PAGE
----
The following entry presents criticism of Sophocles's Aias (Ajax c. 450 b.c.) For more information on Sophocles's life and career, see CMLC, Volumes 2 and 47.
Scholars believe that the Ajax, one of only seven wholly-surviving tragedies by Sophocles, is most likely his earliest extant work. Revered by his contemporaries, Sophocles is generally considered one of the greatest dramatists of all time, lauded for his masterful characterizations, plot constructions, and theatrical innovations. The Ajax is considered a masterpiece for its insightful characterization of its hero and the depiction of his downfall brought on by an overabundance of pride. Modern scholars find it illuminating for what it reveals about changing ancient Greek values.
Sophocles was born in 497 b.c. in Colonus, near Athens. He took top honors in 468 b.c. with his first entry at the Athenian Dionysia festival, the Triptolemus, defeating Aeschylus, who had long been the reigning champion. Sophocles wrote 123 plays (most of them grouped in tetralogies), took first prize at least eighteen times, and never placed less than second. The Ajax cannot be dated precisely but is considered a work from his early period, when Sophocles, by his own account, “played out to the fullest the weighty majesty of Aeschylus.” Its plot is largely borrowed from a Greek myth and its characterization influenced by the Iliad, but Sophocles himself invested it with the complexities, symbolism, and suspense that helped make him revered by his public. His theatrical innovations include the use of painted scenery (instead of a usually bare stage,) expanding the chorus from twelve to fifteen members, and, perhaps most importantly, the use of three actors on stage at one time, allowing for the first time an exchange of dialogue between three actors rather than two. Sophocles died in Athens in 406.
Plot and Major Characters
The Ajax opens with Odysseus pacing before the tent of Ajax. Odysseus has been awarded the armor of the slain Achilles, an honor indicating that he has been deemed the most valuable warrior in battle, an honor Ajax feels he himself deserves instead. The goddess Athena appears and tells Odysseus that Ajax, covered with blood, is inside the tent. Enraged with hurt pride, he had decided to slay Odysseus and the Greek generals Menelaus and Agamemnon. Athena had interceded and cast a spell on Ajax which caused him to mistake some livestock and herdsmen for his true targets. Ajax has thus furiously slaughtered and mutilated them, and it is their blood which now covers him. Ajax recovers from the spell and realizes what he has done, and is consumed by shame. He determines that the only choice before him is to die. The chorus and Tecmessa, his wife, beg him not to take his life. He gives a lengthy speech, optimistic but somewhat ambiguous, and then leaves his tent, stating that he has decided to bury his sword—the sword with which he brought shame to himself and his family. He indeed buries the sword, but only its hilt, with the blade pointing straight up. He then throws himself upon it, and dies. The remaining third of the play concerns the disposition of Ajax's body, which remains on stage. Teucer, Ajax's half-brother, wants the body honorably buried, but Menelaus and Agamemnon insist that it be left exposed to the ravages of the world. Odysseus returns and declares that all Greek warriors are deserving of proper burial, and so Ajax receives his final ceremonies.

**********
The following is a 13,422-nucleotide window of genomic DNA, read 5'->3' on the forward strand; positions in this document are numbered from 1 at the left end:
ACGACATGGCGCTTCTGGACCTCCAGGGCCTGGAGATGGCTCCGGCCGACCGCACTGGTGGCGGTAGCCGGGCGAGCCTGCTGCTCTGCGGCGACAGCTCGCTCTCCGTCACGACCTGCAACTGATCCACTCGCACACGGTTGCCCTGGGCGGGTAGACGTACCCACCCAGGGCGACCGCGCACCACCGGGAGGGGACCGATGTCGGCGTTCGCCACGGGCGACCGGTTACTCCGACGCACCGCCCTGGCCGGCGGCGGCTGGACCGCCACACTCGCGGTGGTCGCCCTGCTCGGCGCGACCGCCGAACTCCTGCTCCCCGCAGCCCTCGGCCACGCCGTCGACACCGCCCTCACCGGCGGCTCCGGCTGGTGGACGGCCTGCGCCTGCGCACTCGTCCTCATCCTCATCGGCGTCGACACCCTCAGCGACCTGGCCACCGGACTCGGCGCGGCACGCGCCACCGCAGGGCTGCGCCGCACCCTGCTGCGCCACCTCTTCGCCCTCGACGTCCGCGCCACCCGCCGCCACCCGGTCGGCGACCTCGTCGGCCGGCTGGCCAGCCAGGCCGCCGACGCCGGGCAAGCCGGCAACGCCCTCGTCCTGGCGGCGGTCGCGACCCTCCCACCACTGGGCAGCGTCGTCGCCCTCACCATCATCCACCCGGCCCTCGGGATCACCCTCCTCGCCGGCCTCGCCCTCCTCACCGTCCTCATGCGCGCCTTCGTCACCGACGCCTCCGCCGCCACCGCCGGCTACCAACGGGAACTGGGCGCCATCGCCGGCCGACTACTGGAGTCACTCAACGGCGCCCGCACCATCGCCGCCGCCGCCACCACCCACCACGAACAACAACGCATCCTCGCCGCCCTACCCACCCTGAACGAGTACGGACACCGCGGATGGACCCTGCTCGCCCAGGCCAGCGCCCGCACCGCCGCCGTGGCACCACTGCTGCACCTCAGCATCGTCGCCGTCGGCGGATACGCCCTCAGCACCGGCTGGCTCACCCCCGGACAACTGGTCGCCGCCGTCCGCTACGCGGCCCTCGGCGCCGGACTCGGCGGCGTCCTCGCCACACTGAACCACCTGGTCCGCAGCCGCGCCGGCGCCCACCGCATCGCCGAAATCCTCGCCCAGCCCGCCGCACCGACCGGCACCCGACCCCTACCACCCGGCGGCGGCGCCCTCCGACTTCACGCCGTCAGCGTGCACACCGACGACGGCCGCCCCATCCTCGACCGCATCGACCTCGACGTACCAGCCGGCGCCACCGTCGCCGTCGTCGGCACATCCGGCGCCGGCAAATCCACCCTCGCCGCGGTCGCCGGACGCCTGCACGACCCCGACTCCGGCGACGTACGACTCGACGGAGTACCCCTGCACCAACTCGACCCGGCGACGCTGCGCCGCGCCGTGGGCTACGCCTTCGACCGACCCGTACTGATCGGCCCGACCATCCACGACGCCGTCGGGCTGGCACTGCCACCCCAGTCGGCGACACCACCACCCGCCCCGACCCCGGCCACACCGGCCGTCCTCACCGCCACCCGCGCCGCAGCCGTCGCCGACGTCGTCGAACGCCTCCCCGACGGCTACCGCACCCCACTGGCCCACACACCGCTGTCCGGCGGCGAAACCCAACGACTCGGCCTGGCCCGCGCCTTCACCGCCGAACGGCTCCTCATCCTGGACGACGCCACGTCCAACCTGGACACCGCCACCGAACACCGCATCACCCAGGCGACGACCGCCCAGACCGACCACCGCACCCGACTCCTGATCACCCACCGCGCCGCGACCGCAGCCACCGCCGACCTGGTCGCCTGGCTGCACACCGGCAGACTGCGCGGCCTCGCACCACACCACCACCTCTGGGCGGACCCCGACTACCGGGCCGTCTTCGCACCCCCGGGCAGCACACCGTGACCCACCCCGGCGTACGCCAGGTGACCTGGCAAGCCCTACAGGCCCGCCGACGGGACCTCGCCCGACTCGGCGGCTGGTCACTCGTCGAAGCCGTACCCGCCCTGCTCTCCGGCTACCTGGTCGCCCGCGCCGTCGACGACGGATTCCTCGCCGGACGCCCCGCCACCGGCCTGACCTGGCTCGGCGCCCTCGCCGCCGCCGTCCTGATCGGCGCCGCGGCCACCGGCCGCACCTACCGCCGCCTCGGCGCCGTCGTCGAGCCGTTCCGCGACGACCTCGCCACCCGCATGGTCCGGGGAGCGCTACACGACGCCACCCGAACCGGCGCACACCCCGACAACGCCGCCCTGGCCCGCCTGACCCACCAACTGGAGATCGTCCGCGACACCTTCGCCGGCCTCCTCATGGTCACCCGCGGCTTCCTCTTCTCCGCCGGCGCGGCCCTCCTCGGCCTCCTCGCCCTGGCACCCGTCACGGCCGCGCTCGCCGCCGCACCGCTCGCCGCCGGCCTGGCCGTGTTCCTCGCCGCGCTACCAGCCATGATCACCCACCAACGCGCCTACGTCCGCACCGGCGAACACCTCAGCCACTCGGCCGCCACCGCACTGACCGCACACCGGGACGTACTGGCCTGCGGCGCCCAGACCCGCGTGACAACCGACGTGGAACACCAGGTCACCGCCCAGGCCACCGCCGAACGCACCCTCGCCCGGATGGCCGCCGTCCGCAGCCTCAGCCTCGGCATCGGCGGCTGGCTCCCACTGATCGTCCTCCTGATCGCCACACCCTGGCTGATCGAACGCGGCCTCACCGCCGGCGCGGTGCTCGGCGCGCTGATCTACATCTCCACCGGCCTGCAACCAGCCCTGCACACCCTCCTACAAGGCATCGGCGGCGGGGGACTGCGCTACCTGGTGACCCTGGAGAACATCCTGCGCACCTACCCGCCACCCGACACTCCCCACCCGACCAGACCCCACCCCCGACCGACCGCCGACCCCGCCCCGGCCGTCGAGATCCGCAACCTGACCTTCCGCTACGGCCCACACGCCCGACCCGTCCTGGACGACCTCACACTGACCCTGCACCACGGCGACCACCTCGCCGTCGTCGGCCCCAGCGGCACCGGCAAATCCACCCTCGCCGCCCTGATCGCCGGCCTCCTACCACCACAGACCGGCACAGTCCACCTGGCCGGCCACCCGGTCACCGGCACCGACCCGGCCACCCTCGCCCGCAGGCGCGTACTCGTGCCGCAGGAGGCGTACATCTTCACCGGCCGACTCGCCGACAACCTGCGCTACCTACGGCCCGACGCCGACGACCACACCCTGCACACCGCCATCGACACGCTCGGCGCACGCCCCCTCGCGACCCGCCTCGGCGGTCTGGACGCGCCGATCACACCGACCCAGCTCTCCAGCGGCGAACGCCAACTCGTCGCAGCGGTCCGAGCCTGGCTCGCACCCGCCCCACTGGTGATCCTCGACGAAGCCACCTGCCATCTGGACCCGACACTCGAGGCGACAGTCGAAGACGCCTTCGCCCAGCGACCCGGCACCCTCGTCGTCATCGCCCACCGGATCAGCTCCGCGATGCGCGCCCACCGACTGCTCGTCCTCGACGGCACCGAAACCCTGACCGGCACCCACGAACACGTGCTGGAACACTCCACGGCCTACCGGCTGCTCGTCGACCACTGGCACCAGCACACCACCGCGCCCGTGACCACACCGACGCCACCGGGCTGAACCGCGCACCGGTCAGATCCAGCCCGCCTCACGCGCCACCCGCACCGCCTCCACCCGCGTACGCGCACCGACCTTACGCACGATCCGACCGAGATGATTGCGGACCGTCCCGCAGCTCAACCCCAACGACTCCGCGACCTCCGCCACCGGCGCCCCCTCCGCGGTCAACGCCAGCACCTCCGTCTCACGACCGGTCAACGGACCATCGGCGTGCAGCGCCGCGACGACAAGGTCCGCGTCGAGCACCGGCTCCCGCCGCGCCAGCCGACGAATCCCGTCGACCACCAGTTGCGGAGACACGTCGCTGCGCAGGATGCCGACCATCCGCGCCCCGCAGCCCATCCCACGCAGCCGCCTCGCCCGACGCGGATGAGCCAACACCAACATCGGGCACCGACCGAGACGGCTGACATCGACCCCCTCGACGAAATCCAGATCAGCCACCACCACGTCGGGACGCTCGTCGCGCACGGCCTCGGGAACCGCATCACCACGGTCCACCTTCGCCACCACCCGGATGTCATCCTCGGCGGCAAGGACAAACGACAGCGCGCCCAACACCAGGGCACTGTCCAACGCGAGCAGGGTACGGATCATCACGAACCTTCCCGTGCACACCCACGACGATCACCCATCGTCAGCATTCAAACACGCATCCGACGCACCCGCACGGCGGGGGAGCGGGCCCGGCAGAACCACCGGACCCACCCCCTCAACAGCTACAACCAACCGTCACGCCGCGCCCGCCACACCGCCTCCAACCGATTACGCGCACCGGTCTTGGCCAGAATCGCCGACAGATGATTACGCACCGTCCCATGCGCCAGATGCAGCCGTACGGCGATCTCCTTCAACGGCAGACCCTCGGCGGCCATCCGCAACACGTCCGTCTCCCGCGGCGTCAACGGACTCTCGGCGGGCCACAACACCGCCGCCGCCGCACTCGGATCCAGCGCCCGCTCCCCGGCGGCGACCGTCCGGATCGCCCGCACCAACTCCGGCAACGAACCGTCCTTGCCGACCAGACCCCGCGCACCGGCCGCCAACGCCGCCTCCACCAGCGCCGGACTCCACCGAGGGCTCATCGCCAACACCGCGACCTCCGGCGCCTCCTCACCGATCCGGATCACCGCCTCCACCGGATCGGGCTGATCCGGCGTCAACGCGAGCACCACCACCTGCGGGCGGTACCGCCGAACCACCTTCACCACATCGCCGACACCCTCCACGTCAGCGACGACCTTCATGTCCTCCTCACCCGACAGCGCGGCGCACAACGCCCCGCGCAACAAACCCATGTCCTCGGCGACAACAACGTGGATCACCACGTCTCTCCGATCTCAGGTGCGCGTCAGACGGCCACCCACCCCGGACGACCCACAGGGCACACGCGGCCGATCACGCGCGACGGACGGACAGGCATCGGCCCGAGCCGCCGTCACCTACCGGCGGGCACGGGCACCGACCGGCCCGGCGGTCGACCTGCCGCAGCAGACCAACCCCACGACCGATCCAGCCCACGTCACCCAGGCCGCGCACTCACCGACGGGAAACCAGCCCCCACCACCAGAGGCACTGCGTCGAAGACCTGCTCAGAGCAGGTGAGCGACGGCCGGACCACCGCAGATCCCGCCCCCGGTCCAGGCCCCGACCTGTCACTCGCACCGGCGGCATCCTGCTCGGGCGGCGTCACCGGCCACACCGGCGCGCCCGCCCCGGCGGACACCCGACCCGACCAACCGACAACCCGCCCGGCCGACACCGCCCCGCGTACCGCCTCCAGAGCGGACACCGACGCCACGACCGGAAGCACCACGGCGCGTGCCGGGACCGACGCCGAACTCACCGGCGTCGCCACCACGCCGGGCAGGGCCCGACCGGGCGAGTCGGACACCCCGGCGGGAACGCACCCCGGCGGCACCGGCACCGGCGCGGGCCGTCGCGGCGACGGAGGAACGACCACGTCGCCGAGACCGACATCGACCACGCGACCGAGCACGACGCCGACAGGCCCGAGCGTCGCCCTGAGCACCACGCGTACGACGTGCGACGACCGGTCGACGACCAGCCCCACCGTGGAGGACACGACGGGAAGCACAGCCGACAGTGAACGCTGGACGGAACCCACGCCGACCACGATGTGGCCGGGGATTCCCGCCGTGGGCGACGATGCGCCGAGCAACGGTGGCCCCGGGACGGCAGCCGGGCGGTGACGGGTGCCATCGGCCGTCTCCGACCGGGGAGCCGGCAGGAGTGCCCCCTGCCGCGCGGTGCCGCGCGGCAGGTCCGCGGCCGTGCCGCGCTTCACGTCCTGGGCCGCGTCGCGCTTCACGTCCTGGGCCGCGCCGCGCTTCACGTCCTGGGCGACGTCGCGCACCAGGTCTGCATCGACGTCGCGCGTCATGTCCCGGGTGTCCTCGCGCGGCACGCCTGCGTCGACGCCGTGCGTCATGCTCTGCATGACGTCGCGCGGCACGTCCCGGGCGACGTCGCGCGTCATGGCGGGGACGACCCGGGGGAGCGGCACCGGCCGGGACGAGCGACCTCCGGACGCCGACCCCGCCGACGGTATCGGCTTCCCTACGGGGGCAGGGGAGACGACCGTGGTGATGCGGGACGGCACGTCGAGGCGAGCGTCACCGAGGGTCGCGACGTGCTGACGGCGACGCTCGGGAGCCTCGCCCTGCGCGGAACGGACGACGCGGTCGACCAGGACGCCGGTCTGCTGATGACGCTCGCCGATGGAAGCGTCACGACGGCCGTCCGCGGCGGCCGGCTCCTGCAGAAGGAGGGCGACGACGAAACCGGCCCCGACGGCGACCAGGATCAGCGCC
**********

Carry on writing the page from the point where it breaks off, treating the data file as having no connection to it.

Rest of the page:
The Ajax illustrates what damage can occur when pride (or hybris) becomes too great a part of a person's emotional makeup. Several critics have pointed out that Ajax is the only representative of shame-culture in the Greek theater. Sophocles also contrasts the values of the uncompromising Ajax with those of the more generous Odysseus, culminating in the final burial ceremony of Ajax's body.
Sophocles is considered one of the world's greatest dramatists and his tragedies are accepted as among the finest examples of classical Greek tragedy. Not all critics believe that the Ajax best represents his skills, however. John Jones, for example, assesses the Ajax as an early work which “betrays unsure command.” This view is strongly rejected by many other critics, including Mark Ringer, who calls it “arguably Sophocles' most original work, a construct of dazzling ingenuity. Dramatic suspense is created and sustained through the subtle manipulation of tragic convention and from several almost unparalleled violations of expected dramaturgical practice.” The reasons for its popularity with modern readers are examined by Cynthia P. Gardiner, who writes: “Of all the heroes of Attic tragedy, our age most admires the Sophoclean Ajax.” Ruth Scodel explains that the society in which Sophocles lived had different values than modern society. Other scholars agree, with Cedric H. Whitman examining the Greek view of hybris and the heroic code, and with Jones emphasizing how strongly the Greeks felt about shame, and how little about guilt. Undoubtedly the most heated debates among scholars concern Ajax's great speech, often referred to as the deception speech, and whether or not Ajax's intent was to deceive. In contrast to the common perception, Bernard Knox views it as a soliloquy and M. Sicherl also denies that Ajax's purpose was to deceive. Charles Segal notes that the striking contrast between the two lead characters can easily be taken as a political statement: “Odysseus embodies the flexibility, reliance on persuasion and debate, and reasonableness necessary for the Athenian democracy. Ajax harks back to an older aristocratic ideal, praised and admired, but obsolescent in the circumstances of mid-fifth-century b.c. Athens.” Critics agree that the suicide of Ajax is one of the most memorable death scenes in the history of tragedy.